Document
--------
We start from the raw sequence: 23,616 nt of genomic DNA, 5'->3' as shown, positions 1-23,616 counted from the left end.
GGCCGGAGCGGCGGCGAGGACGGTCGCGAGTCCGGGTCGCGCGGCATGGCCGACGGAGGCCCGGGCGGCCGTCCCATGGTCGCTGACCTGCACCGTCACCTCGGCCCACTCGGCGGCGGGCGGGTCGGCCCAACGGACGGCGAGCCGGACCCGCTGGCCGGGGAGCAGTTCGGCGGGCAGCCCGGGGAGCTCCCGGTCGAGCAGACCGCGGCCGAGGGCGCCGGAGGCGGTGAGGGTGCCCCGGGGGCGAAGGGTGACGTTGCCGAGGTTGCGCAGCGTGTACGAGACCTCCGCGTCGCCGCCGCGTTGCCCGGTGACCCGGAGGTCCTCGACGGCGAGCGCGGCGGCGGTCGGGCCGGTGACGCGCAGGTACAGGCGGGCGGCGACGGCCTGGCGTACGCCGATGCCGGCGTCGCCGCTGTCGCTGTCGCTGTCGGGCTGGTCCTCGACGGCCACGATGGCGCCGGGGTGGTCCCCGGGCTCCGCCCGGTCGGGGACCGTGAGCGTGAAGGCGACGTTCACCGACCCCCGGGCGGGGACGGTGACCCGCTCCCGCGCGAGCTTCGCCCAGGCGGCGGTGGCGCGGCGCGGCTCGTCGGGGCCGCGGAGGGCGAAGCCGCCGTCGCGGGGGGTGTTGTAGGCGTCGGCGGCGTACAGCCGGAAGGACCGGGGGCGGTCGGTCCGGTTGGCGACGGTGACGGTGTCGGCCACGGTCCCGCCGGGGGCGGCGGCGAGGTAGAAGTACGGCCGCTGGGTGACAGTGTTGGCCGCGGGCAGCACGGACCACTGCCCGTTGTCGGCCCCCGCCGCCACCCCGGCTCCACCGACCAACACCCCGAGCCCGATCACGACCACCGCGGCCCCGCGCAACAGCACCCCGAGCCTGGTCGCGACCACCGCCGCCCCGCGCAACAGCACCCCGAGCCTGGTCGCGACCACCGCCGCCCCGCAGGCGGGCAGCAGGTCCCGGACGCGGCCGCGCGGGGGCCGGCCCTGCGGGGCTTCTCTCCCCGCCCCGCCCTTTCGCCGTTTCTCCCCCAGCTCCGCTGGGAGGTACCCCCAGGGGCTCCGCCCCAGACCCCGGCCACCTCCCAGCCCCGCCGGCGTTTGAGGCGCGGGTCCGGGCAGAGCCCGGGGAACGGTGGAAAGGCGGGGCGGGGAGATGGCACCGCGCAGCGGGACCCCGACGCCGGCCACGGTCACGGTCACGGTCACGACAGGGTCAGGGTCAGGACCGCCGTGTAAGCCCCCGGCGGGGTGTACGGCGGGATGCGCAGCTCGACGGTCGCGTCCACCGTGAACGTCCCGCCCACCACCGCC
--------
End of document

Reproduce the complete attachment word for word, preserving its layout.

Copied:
We start from the raw sequence: 23,616 nt of genomic DNA, 5'->3' as shown, positions 1-23,616 counted from the left end.
GGCCGGAGCGGCGGCGAGGACGGTCGCGAGTCCGGGTCGCGCGGCATGGCCGACGGAGGCCCGGGCGGCCGTCCCATGGTCGCTGACCTGCACCGTCACCTCGGCCCACTCGGCGGCGGGCGGGTCGGCCCAACGGACGGCGAGCCGGACCCGCTGGCCGGGGAGCAGTTCGGCGGGCAGCCCGGGGAGCTCCCGGTCGAGCAGACCGCGGCCGAGGGCGCCGGAGGCGGTGAGGGTGCCCCGGGGGCGAAGGGTGACGTTGCCGAGGTTGCGCAGCGTGTACGAGACCTCCGCGTCGCCGCCGCGTTGCCCGGTGACCCGGAGGTCCTCGACGGCGAGCGCGGCGGCGGTCGGGCCGGTGACGCGCAGGTACAGGCGGGCGGCGACGGCCTGGCGTACGCCGATGCCGGCGTCGCCGCTGTCGCTGTCGCTGTCGGGCTGGTCCTCGACGGCCACGATGGCGCCGGGGTGGTCCCCGGGCTCCGCCCGGTCGGGGACCGTGAGCGTGAAGGCGACGTTCACCGACCCCCGGGCGGGGACGGTGACCCGCTCCCGCGCGAGCTTCGCCCAGGCGGCGGTGGCGCGGCGCGGCTCGTCGGGGCCGCGGAGGGCGAAGCCGCCGTCGCGGGGGGTGTTGTAGGCGTCGGCGGCGTACAGCCGGAAGGACCGGGGGCGGTCGGTCCGGTTGGCGACGGTGACGGTGTCGGCCACGGTCCCGCCGGGGGCGGCGGCGAGGTAGAAGTACGGCCGCTGGGTGACAGTGTTGGCCGCGGGCAGCACGGACCACTGCCCGTTGTCGGCCCCCGCCGCCACCCCGGCTCCACCGACCAACACCCCGAGCCCGATCACGACCACCGCGGCCCCGCGCAACAGCACCCCGAGCCTGGTCGCGACCACCGCCGCCCCGCGCAACAGCACCCCGAGCCTGGTCGCGACCACCGCCGCCCCGCAGGCGGGCAGCAGGTCCCGGACGCGGCCGCGCGGGGGCCGGCCCTGCGGGGCTTCTCTCCCCGCCCCGCCCTTTCGCCGTTTCTCCCCCAGCTCCGCTGGGAGGTACCCCCAGGGGCTCCGCCCCAGACCCCGGCCACCTCCCAGCCCCGCCGGCGTTTGAGGCGCGGGTCCGGGCAGAGCCCGGGGAACGGTGGAAAGGCGGGGCGGGGAGATGGCACCGCGCAGCGGGACCCCGACGCCGGCCACGGTCACGGTCACGGTCACGACAGGGTCAGGGTCAGGACCGCCGTGTAAGCCCCCGGCGGGGTGTACGGCGGGATGCGCAGCTCGACGGTCGCGTCCACCGTGAACGTCCCGCCCACCACCGCC